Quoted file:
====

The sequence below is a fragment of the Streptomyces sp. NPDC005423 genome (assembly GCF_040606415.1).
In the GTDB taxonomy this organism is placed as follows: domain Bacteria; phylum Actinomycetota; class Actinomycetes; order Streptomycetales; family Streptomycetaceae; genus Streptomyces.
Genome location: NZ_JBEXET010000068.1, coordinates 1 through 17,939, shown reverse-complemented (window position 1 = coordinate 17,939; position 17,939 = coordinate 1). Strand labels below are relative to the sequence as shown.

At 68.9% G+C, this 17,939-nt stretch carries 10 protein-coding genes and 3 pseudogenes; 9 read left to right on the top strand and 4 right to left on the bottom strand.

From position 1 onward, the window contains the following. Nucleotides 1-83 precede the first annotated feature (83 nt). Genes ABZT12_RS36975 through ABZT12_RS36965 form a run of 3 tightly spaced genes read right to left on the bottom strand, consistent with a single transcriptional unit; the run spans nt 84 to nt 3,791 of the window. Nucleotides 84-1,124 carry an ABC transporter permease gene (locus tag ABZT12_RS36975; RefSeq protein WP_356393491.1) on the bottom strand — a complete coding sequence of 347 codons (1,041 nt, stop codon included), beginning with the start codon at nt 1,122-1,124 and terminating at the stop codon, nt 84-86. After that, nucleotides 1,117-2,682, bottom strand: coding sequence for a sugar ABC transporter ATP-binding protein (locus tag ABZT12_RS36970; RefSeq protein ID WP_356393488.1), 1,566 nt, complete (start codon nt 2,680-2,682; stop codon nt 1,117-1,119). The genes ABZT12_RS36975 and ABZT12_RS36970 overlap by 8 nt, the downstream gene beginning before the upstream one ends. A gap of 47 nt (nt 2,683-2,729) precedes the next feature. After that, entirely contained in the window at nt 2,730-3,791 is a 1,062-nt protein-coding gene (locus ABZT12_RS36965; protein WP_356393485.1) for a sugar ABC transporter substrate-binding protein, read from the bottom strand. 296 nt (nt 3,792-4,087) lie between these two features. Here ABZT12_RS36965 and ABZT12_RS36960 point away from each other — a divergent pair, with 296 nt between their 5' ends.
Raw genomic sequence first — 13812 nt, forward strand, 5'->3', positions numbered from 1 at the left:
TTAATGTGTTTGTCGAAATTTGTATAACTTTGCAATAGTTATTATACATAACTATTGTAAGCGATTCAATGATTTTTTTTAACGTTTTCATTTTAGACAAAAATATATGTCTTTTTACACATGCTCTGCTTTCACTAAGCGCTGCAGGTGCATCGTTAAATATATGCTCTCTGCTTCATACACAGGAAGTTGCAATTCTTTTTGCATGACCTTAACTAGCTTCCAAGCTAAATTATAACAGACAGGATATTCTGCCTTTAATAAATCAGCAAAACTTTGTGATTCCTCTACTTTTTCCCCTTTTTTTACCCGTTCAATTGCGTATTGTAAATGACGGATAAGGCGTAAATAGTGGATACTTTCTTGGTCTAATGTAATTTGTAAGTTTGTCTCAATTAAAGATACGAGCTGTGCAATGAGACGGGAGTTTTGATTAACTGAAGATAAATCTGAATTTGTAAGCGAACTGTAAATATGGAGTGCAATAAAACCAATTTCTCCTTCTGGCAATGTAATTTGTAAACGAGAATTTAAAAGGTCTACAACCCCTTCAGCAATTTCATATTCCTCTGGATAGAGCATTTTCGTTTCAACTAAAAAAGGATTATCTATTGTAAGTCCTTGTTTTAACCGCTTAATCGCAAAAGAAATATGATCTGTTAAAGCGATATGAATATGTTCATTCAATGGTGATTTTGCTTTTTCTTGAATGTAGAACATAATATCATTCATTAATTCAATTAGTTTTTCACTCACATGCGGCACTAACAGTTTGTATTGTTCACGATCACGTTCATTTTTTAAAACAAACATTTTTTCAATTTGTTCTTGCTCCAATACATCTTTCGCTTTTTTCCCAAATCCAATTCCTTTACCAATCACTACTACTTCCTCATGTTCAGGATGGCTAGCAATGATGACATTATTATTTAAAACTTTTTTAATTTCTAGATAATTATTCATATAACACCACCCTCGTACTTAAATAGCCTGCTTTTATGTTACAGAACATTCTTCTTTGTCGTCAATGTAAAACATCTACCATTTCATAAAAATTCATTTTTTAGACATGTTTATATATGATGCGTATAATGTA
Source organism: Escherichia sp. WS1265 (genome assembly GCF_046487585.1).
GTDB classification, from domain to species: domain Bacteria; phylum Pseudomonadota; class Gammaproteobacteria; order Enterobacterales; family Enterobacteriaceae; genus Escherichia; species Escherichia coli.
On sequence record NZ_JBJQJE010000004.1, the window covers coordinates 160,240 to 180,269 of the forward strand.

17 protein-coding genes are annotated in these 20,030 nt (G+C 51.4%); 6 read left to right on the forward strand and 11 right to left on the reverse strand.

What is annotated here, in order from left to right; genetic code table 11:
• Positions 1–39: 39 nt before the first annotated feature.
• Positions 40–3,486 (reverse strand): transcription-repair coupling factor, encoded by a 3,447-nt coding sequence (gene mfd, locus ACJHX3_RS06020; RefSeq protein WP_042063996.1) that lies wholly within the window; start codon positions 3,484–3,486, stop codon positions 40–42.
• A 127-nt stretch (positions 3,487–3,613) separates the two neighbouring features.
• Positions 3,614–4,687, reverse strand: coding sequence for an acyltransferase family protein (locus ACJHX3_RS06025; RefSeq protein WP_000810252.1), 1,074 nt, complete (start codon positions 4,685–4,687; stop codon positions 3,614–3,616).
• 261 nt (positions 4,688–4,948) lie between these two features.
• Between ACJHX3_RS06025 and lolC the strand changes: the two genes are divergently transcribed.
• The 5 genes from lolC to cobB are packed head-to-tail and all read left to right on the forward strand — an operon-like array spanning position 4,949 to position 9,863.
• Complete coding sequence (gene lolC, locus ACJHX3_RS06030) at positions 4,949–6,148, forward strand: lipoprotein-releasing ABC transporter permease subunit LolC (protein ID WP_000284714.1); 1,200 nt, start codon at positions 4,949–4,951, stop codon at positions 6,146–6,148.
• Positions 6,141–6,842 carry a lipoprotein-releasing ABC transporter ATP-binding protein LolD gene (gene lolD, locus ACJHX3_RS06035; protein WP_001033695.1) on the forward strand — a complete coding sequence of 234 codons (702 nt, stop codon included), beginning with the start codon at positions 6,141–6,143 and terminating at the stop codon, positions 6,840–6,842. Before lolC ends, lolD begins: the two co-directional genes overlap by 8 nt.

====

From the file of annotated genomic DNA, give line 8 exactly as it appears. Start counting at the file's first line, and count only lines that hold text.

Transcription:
Source organism: Escherichia sp. WS1265 (genome assembly GCF_046487585.1).